-π/a ≤ q ≤ π/a

Within the range of 'q', the ω versus q is represented in the figure shown below. The maximum frequency is √(4C/M). The frequency is symmetric with respect to the sign change in 'q', that is, ω(q) = ω(-q). This is not surprising as a mode having positive 'q' corresponds to the wave traveling in the lattice from the left to the right and a mode having a negative 'q' corresponds to the wave traveling from the right to the left. As such two directions are equivalent in the lattice the frequency doesn't change with the sign change in 'q'. At the boundaries of the Brillouin zone q = ± (π/a) the solution symbolizes a standing wave U_{n} = A(-1)^{n} e^{-iωt}: atoms oscillate in the opposite phases based on whether 'n' is even or odd. The wave moves neither right nor left.

2) Phase and group velocity: The phase velocity is stated by:

v_{p} = ω/q

And the group velocity:

v_{g }= dω/dq

The physical difference between the two velocities is that v_{p} is the velocity of the propagation of the plane wave, while v_{g} is the velocity of the propagation of the wave packet. The subsequent is the velocity for the propagation of energy in the medium. For the specific dispersion relation, the equation ω = √(4C/M) |sin (qa/2)| the group velocity is represented by:

v_{g} = √(ca^{2}/M) cos (qa/2)

As is seen from the above equation the group velocity is zero at the edge of the zone where q = ± π/a. In this, the wave is standing and thus the transmission velocity for the energy is zero.

3) Long wavelength limit: The long wavelength limit means that λ >> a. In this limit qa << 1. We can then expand the sine in the equation ω = √(4C/M) |sin (qa/2)| and obtain for the positive frequencies:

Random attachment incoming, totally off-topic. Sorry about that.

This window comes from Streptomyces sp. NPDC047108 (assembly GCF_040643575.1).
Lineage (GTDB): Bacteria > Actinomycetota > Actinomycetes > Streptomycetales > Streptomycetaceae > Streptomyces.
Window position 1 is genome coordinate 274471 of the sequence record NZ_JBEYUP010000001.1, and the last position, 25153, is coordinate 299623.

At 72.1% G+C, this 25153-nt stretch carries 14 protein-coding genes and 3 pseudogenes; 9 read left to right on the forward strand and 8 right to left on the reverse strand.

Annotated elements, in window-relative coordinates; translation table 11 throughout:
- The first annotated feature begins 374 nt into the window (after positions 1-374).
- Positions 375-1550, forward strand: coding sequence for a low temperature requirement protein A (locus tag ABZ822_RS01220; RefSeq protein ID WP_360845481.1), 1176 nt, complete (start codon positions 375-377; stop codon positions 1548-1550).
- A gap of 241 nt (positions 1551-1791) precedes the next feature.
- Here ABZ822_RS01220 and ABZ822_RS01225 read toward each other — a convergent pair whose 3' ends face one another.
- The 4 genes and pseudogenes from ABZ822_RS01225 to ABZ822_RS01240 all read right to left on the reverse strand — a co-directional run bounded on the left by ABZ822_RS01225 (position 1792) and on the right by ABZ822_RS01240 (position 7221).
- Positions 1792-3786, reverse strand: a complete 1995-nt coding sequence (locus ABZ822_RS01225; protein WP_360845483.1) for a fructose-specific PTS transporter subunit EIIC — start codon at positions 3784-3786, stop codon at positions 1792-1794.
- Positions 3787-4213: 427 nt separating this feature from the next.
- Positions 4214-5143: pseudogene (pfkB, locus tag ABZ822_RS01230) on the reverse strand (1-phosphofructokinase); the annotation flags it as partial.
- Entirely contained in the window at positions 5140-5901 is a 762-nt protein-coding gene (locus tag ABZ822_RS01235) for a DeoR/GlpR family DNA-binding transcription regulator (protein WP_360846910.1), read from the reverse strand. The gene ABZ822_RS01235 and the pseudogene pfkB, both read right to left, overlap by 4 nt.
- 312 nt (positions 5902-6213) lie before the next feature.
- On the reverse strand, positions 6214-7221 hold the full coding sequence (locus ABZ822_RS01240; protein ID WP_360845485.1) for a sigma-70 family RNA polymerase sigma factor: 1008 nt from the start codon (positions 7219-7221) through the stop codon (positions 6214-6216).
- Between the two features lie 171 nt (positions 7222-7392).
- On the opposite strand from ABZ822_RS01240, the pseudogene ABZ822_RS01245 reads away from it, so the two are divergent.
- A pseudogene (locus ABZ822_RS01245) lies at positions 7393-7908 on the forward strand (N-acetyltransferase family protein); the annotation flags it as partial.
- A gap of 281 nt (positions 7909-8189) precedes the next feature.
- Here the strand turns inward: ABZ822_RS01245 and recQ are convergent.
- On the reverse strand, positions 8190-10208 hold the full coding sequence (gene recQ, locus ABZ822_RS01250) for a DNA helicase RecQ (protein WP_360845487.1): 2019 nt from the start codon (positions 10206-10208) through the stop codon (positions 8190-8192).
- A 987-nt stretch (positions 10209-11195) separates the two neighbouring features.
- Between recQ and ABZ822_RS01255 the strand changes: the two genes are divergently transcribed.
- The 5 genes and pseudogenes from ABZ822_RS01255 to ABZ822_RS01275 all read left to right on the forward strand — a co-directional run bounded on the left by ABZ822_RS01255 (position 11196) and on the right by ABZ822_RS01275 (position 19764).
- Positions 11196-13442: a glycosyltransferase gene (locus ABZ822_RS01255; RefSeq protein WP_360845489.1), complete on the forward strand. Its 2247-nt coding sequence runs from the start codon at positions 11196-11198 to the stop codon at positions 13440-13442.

ω = √(C/M) qa

We observe that the frequency of vibration is proportional to the wave vector. This is equivalent to the statement that velocity is independent of frequency. In this case:

v_{p} = ω/q = √(C/M)a

It is the velocity of sound for the one dimensional lattice that is consistent having the expression we get earlier for elastic waves.

** Diatomic one-dimensional lattice**:

Now we take a one-dimensional lattice having two non-equivalent atoms in the unit cell. It appears that the diatomic lattice represent significant characteristics different from the monoatomic case. The figure below represents a diatomic lattice having the unit cell composed of two atoms of masses M_{1} and M_{2} by the distance between the two neighboring atoms 'a'.

We can treat the motion of this lattice in an identical fashion as for monoatomic lattice. Though, in this case because we have two different types of atoms, we must write two equations of motion:

M_{1} (d^{2}u_{n}/dt^{2}) = - C (2u_{n} - u_{n+1 }- u_{n-1})

M_{2 }(d^{2}u_{n+1}/dt^{2}) = - C (2u_{n+1 }- u_{n+2 }- u_{n})

In analogy having the monoatomic lattice we are looking for the solution in the form of traveling mode for the two atoms:

This is the system of linear homogeneous equations for the unknowns A_{1} and A_{2}. A non-trivial solution exists only when the determinant of the matrix is zero. This leads to the secular equation:

(2C - M_{1}ω^{2}) (2C - M_{2}ω^{2}) - 4C^{2} cos^{2} qa = 0

This is the quadratic equation that can be readily solved: